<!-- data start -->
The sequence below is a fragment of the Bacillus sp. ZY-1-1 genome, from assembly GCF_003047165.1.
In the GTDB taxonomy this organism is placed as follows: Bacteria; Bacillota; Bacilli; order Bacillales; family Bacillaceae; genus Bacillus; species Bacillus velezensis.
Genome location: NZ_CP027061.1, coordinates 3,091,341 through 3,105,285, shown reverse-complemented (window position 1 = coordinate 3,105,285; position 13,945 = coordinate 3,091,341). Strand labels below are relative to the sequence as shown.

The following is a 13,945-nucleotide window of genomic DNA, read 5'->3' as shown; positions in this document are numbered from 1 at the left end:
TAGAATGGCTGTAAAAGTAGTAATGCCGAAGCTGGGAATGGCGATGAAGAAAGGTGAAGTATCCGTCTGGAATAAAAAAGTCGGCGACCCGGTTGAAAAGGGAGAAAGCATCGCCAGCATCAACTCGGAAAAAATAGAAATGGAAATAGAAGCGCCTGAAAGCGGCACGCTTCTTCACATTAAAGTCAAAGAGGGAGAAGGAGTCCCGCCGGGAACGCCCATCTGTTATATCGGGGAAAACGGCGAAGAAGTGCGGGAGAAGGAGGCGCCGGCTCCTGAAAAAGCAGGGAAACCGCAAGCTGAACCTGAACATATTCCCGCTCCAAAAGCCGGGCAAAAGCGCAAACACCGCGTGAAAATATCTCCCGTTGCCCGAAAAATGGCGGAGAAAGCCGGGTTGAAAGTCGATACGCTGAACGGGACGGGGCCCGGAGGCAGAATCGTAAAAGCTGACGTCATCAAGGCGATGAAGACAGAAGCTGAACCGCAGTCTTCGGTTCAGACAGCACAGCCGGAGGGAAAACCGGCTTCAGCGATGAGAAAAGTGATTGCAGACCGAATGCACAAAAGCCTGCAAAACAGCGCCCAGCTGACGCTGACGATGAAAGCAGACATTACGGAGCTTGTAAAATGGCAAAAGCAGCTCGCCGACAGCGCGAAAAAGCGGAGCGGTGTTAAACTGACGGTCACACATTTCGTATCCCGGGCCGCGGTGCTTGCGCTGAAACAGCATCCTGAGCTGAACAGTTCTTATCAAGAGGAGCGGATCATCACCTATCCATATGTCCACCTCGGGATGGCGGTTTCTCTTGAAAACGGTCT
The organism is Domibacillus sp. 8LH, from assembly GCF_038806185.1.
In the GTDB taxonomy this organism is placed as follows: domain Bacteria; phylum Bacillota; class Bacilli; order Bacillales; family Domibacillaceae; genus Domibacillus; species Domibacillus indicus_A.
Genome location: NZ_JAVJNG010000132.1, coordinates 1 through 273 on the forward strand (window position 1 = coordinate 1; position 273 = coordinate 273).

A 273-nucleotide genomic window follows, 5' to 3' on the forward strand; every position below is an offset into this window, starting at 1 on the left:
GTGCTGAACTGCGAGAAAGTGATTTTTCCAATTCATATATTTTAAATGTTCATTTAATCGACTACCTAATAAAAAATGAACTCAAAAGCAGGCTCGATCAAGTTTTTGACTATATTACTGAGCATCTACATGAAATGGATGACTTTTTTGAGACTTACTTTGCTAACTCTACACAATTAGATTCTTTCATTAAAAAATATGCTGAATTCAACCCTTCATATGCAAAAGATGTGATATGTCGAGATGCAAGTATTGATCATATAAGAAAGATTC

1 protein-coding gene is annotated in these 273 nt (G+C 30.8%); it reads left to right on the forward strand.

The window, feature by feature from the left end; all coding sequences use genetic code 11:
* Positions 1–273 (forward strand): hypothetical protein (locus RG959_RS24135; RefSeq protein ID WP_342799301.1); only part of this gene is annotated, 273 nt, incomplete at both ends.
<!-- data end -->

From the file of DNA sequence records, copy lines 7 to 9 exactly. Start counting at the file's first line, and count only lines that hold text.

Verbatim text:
In the GTDB taxonomy this organism is placed as follows: domain Bacteria; phylum Bacillota; class Bacilli; order Bacillales; family Domibacillaceae; genus Domibacillus; species Domibacillus indicus_A.
Genome location: NZ_JAVJNG010000132.1, coordinates 1 through 273 on the forward strand (window position 1 = coordinate 1; position 273 = coordinate 273).

A 273-nucleotide genomic window follows, 5' to 3' on the forward strand; every position below is an offset into this window, starting at 1 on the left: